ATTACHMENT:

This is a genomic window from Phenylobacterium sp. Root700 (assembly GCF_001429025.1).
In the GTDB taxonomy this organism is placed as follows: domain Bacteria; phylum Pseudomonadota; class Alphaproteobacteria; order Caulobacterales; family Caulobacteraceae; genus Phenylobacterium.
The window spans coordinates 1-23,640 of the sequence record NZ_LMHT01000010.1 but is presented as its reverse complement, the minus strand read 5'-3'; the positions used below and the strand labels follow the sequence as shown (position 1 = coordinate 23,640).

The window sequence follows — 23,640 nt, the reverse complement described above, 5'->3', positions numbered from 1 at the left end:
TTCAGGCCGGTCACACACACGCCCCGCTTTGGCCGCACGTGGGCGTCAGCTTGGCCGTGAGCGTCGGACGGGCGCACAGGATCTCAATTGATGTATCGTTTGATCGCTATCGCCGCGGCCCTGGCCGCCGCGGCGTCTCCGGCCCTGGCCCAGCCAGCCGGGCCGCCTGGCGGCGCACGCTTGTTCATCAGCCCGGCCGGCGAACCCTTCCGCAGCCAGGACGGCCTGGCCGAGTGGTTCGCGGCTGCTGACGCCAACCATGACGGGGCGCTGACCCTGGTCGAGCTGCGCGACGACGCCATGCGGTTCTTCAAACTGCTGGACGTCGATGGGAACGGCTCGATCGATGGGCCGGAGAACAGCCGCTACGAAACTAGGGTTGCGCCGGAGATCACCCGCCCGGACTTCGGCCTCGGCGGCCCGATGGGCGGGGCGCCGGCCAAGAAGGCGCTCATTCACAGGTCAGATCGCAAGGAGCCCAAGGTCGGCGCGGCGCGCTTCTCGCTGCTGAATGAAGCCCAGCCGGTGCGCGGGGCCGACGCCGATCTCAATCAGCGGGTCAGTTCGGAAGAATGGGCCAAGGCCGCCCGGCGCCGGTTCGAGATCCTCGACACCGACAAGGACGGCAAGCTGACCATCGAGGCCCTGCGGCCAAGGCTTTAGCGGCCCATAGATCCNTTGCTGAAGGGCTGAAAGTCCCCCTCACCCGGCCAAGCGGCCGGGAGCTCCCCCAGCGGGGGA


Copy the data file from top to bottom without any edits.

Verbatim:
This is a genomic window from Phenylobacterium sp. Root700 (assembly GCF_001429025.1).
In the GTDB taxonomy this organism is placed as follows: domain Bacteria; phylum Pseudomonadota; class Alphaproteobacteria; order Caulobacterales; family Caulobacteraceae; genus Phenylobacterium.
The window spans coordinates 1-23,640 of the sequence record NZ_LMHT01000010.1 but is presented as its reverse complement, the minus strand read 5'-3'; the positions used below and the strand labels follow the sequence as shown (position 1 = coordinate 23,640).

The window sequence follows — 23,640 nt, the reverse complement described above, 5'->3', positions numbered from 1 at the left end:
TTCAGGCCGGTCACACACACGCCCCGCTTTGGCCGCACGTGGGCGTCAGCTTGGCCGTGAGCGTCGGACGGGCGCACAGGATCTCAATTGATGTATCGTTTGATCGCTATCGCCGCGGCCCTGGCCGCCGCGGCGTCTCCGGCCCTGGCCCAGCCAGCCGGGCCGCCTGGCGGCGCACGCTTGTTCATCAGCCCGGCCGGCGAACCCTTCCGCAGCCAGGACGGCCTGGCCGAGTGGTTCGCGGCTGCTGACGCCAACCATGACGGGGCGCTGACCCTGGTCGAGCTGCGCGACGACGCCATGCGGTTCTTCAAACTGCTGGACGTCGATGGGAACGGCTCGATCGATGGGCCGGAGAACAGCCGCTACGAAACTAGGGTTGCGCCGGAGATCACCCGCCCGGACTTCGGCCTCGGCGGCCCGATGGGCGGGGCGCCGGCCAAGAAGGCGCTCATTCACAGGTCAGATCGCAAGGAGCCCAAGGTCGGCGCGGCGCGCTTCTCGCTGCTGAATGAAGCCCAGCCGGTGCGCGGGGCCGACGCCGATCTCAATCAGCGGGTCAGTTCGGAAGAATGGGCCAAGGCCGCCCGGCGCCGGTTCGAGATCCTCGACACCGACAAGGACGGCAAGCTGACCATCGAGGCCCTGCGGCCAAGGCTTTAGCGGCCCATAGATCCNTTGCTGAAGGGCTGAAAGTCCCCCTCACCCGGCCAAGCGGCCGGGAGCTCCCCCAGCGGGGGA